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Inside the Assembly chambers on Saturday, Aug. 1, 2020 during the second day of the 32nd Special Session of the Legislature in Carson City. (David Calvert/The Nevada Independent)

By Frank Rudy Cooper, Addie C. Rolnick, Stewart Chang and Dmitri Shalin 

The months-long, multiracial protests against police violence and for racial equality are a demand for change, and states such as Colorado are listening. The Legislature is at risk of not heeding the call. The proposed police reform bill for the current special session does not do half of what Colorado did. If Nevada is serious about meaningful change, our Legislature must deliver police reform at least as strong as Colorado’s. 

With our expertise as scholars and public policy professionals, we have evaluated the proposed bill and found it sorely lacking. The potential police reforms include only a ban on chokeholds, protections for people who record police brutality, a duty to intervene and report when another officer uses unreasonable force, and a minor tweak to the law defining reasonable use of force. 

The intervention requirement is important, but the rest allows police and prosecutors to practice business as usual. Business as usual has included racial profiling, racially disparate use of force, and no prosecution of police misconduct. The bill seems to be aimed at preventing another death like George Floyd’s, but these reforms would not have made a difference to Byron Williams, who died in the custody of Las Vegas Metro police officers after a pretextual stop last year. 

The Colorado bill makes important changes that are missing from its Nevada counterpart. Among the most important of the many changes Colorado has made are the following:

  • Provide the attorney general with the powers both to investigate police departments to see if they have a pattern and practice of racial bias or depriving anyone of constitutional rights and to prosecute individual officers for misconduct.
  • Ban retaliation against civilians filing a complaint and back that up with strong sanctions against violators.
  • Prohibit use of deadly force whenever there is a minor or non-violent offense, force creates a substantial risk of injury to others, or a prior clear verbal warning of deadly force could be issued without creating a substantial risk of injury.
  • Create state law civil liability for police misconduct that does not allow for a defense of qualified immunity — a defense that has made federal civil rights claims almost impossible.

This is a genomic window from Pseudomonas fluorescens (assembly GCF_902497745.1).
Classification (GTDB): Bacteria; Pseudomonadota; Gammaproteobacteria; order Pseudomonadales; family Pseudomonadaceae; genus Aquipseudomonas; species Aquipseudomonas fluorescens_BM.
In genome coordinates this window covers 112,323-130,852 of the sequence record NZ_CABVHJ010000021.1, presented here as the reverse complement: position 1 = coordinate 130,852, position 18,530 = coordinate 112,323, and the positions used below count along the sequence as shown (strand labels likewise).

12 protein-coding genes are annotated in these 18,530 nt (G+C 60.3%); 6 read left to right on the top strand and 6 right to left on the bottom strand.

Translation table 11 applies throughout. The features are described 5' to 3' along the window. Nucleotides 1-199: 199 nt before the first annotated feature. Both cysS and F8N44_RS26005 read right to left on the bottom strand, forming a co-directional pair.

Some will claim the current bill is a helpful step toward future reform, but there is reason to fear that is not the case. If legislators won’t act now in the wake of the widespread condemnation of the killings of George Floyd, Breonna Taylor, and many others, they are unlikely to do so later if public attention moves to other matters. The next Legislature might decide police reform is past business, leaving the current inadequate bill as a face-saving substitute for robust reform. A meaningless first step might thus be worse than no step at all.

To qualify as a legitimate first step, the Nevada bill must include the provisions from the Colorado bill identified above and also create a “Task Force on Policing Accountability.” The task force would review best practices developed in other jurisdictions and make recommendations to the Nevada legislature by the end of 2020. The task force’s mandate should authorize it to research and make recommendations on the following topics:

  • The desirability of adopting a state policy that racial profiling and pretextual stops are rebuttably “unreasonable” under the Nevada bill of rights.
  • The possibility of enhanced data collection and public transparency about stops, arrests for failure to pay fines, and related matters.
  • The feasibility of police and prosecutor recruitment, hiring, and training practices that would significantly reduce the likelihood of implicit or explicit bias.
  • The identification of ways to strengthen civilian oversight of police.
  • The possibility of reallocating money for some tasks, such as addressing homelessness and mental health calls, from police to other agencies.
  • The appropriateness of limits on the use of state money for police department acquisition of combat-related surplus military equipment, such as armored vehicles, riot gear, and explosives.

As public policy experts, we are not just grousing from the outside, but pledge our time to aid the task force’s effort.

With their police reform bill, Colorado legislators were able to proudly proclaim “we heard your cry and the people of Colorado did not look away.” Passing a gutted version of Colorado’s bill would not only be looking away, it would be running in the opposite direction. We know our legislators can accomplish at least as much as Colorado did.

Frank Rudy Cooper, Addie C. Rolnick, and Stewart Chang are professors of law at the UNLV Boyd School of Law and co-facilitators of the Program on Race, Gender & Policing. Dmitri Shalin is professor of Sociology and director of the Center for Democratic Culture at UNLV.

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